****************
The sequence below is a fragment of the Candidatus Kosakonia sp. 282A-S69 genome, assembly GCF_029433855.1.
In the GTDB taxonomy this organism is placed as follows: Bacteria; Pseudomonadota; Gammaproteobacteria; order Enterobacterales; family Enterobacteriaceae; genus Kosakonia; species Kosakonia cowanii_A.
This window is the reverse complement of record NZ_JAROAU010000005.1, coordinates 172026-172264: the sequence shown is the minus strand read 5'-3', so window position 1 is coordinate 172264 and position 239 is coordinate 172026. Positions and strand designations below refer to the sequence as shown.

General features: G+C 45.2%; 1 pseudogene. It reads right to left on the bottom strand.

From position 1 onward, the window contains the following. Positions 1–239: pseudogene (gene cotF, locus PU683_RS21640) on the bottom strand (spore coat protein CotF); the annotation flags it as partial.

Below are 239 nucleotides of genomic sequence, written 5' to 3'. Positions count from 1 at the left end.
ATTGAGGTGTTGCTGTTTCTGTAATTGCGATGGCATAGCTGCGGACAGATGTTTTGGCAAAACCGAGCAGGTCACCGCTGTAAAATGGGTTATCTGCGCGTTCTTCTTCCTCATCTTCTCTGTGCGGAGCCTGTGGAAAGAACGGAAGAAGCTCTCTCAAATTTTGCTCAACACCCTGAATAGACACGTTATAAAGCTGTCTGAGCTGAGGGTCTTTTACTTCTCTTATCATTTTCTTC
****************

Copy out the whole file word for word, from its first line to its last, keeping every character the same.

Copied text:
The sequence below is a fragment of the Candidatus Kosakonia sp. 282A-S69 genome, assembly GCF_029433855.1.
In the GTDB taxonomy this organism is placed as follows: Bacteria; Pseudomonadota; Gammaproteobacteria; order Enterobacterales; family Enterobacteriaceae; genus Kosakonia; species Kosakonia cowanii_A.
This window is the reverse complement of record NZ_JAROAU010000005.1, coordinates 172026-172264: the sequence shown is the minus strand read 5'-3', so window position 1 is coordinate 172264 and position 239 is coordinate 172026. Positions and strand designations below refer to the sequence as shown.

General features: G+C 45.2%; 1 pseudogene. It reads right to left on the bottom strand.

From position 1 onward, the window contains the following. Positions 1–239: pseudogene (gene cotF, locus PU683_RS21640) on the bottom strand (spore coat protein CotF); the annotation flags it as partial.

Below are 239 nucleotides of genomic sequence, written 5' to 3'. Positions count from 1 at the left end.
ATTGAGGTGTTGCTGTTTCTGTAATTGCGATGGCATAGCTGCGGACAGATGTTTTGGCAAAACCGAGCAGGTCACCGCTGTAAAATGGGTTATCTGCGCGTTCTTCTTCCTCATCTTCTCTGTGCGGAGCCTGTGGAAAGAACGGAAGAAGCTCTCTCAAATTTTGCTCAACACCCTGAATAGACACGTTATAAAGCTGTCTGAGCTGAGGGTCTTTTACTTCTCTTATCATTTTCTTC